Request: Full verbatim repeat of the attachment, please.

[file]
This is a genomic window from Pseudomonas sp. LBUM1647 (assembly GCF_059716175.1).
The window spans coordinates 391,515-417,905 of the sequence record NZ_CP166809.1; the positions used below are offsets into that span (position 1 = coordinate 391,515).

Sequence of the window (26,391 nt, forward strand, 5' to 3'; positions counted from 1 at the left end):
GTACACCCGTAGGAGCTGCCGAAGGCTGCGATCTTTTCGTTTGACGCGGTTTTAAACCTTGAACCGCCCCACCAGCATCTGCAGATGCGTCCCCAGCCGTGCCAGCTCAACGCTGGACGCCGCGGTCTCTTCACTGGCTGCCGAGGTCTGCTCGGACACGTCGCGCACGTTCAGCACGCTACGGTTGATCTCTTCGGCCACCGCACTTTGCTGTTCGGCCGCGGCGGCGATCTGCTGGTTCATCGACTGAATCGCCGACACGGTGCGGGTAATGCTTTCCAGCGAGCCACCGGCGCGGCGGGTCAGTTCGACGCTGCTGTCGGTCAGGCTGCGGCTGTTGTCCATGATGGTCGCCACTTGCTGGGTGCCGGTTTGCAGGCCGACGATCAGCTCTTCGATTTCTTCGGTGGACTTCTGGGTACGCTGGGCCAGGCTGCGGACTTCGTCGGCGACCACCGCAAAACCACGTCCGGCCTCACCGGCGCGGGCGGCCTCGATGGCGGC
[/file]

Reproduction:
This is a genomic window from Pseudomonas sp. LBUM1647 (assembly GCF_059716175.1).
The window spans coordinates 391,515-417,905 of the sequence record NZ_CP166809.1; the positions used below are offsets into that span (position 1 = coordinate 391,515).

Sequence of the window (26,391 nt, forward strand, 5' to 3'; positions counted from 1 at the left end):
GTACACCCGTAGGAGCTGCCGAAGGCTGCGATCTTTTCGTTTGACGCGGTTTTAAACCTTGAACCGCCCCACCAGCATCTGCAGATGCGTCCCCAGCCGTGCCAGCTCAACGCTGGACGCCGCGGTCTCTTCACTGGCTGCCGAGGTCTGCTCGGACACGTCGCGCACGTTCAGCACGCTACGGTTGATCTCTTCGGCCACCGCACTTTGCTGTTCGGCCGCGGCGGCGATCTGCTGGTTCATCGACTGAATCGCCGACACGGTGCGGGTAATGCTTTCCAGCGAGCCACCGGCGCGGCGGGTCAGTTCGACGCTGCTGTCGGTCAGGCTGCGGCTGTTGTCCATGATGGTCGCCACTTGCTGGGTGCCGGTTTGCAGGCCGACGATCAGCTCTTCGATTTCTTCGGTGGACTTCTGGGTACGCTGGGCCAGGCTGCGGACTTCGTCGGCGACCACCGCAAAACCACGTCCGGCCTCACCGGCGCGGGCGGCCTCGATGGCGGC